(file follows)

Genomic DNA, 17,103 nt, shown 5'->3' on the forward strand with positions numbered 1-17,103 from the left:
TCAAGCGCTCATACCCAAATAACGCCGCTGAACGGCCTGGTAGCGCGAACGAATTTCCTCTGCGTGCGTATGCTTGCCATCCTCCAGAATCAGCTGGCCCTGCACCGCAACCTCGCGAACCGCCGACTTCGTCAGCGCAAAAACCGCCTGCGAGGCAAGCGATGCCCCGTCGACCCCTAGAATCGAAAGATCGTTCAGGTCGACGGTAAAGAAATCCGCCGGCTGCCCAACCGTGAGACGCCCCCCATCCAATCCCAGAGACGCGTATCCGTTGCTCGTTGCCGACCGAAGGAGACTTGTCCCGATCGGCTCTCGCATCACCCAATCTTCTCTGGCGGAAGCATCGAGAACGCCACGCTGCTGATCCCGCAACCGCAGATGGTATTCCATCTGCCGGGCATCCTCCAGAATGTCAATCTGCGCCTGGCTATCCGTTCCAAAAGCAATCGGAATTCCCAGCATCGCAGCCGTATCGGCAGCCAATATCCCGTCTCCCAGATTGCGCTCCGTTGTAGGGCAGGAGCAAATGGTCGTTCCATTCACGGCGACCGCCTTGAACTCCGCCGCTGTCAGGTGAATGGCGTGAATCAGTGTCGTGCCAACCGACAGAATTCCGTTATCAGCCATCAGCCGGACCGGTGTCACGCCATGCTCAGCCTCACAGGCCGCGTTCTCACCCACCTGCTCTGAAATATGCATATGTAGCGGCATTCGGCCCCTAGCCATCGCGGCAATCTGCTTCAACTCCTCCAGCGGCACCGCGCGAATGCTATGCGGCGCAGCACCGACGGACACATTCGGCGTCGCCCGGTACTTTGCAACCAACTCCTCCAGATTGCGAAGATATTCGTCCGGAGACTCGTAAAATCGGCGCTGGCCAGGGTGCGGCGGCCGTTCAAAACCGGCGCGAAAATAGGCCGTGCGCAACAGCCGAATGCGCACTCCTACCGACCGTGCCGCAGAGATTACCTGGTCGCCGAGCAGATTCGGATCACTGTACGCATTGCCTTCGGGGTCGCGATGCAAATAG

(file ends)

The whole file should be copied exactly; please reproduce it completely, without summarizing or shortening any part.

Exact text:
Genomic DNA, 17,103 nt, shown 5'->3' on the forward strand with positions numbered 1-17,103 from the left:
TCAAGCGCTCATACCCAAATAACGCCGCTGAACGGCCTGGTAGCGCGAACGAATTTCCTCTGCGTGCGTATGCTTGCCATCCTCCAGAATCAGCTGGCCCTGCACCGCAACCTCGCGAACCGCCGACTTCGTCAGCGCAAAAACCGCCTGCGAGGCAAGCGATGCCCCGTCGACCCCTAGAATCGAAAGATCGTTCAGGTCGACGGTAAAGAAATCCGCCGGCTGCCCAACCGTGAGACGCCCCCCATCCAATCCCAGAGACGCGTATCCGTTGCTCGTTGCCGACCGAAGGAGACTTGTCCCGATCGGCTCTCGCATCACCCAATCTTCTCTGGCGGAAGCATCGAGAACGCCACGCTGCTGATCCCGCAACCGCAGATGGTATTCCATCTGCCGGGCATCCTCCAGAATGTCAATCTGCGCCTGGCTATCCGTTCCAAAAGCAATCGGAATTCCCAGCATCGCAGCCGTATCGGCAGCCAATATCCCGTCTCCCAGATTGCGCTCCGTTGTAGGGCAGGAGCAAATGGTCGTTCCATTCACGGCGACCGCCTTGAACTCCGCCGCTGTCAGGTGAATGGCGTGAATCAGTGTCGTGCCAACCGACAGAATTCCGTTATCAGCCATCAGCCGGACCGGTGTCACGCCATGCTCAGCCTCACAGGCCGCGTTCTCACCCACCTGCTCTGAAATATGCATATGTAGCGGCATTCGGCCCCTAGCCATCGCGGCAATCTGCTTCAACTCCTCCAGCGGCACCGCGCGAATGCTATGCGGCGCAGCACCGACGGACACATTCGGCGTCGCCCGGTACTTTGCAACCAACTCCTCCAGATTGCGAAGATATTCGTCCGGAGACTCGTAAAATCGGCGCTGGCCAGGGTGCGGCGGCCGTTCAAAACCGGCGCGAAAATAGGCCGTGCGCAACAGCCGAATGCGCACTCCTACCGACCGTGCCGCAGAGATTACCTGGTCGCCGAGCAGATTCGGATCACTGTACGCATTGCCTTCGGGGTCGCGATGCAAATAG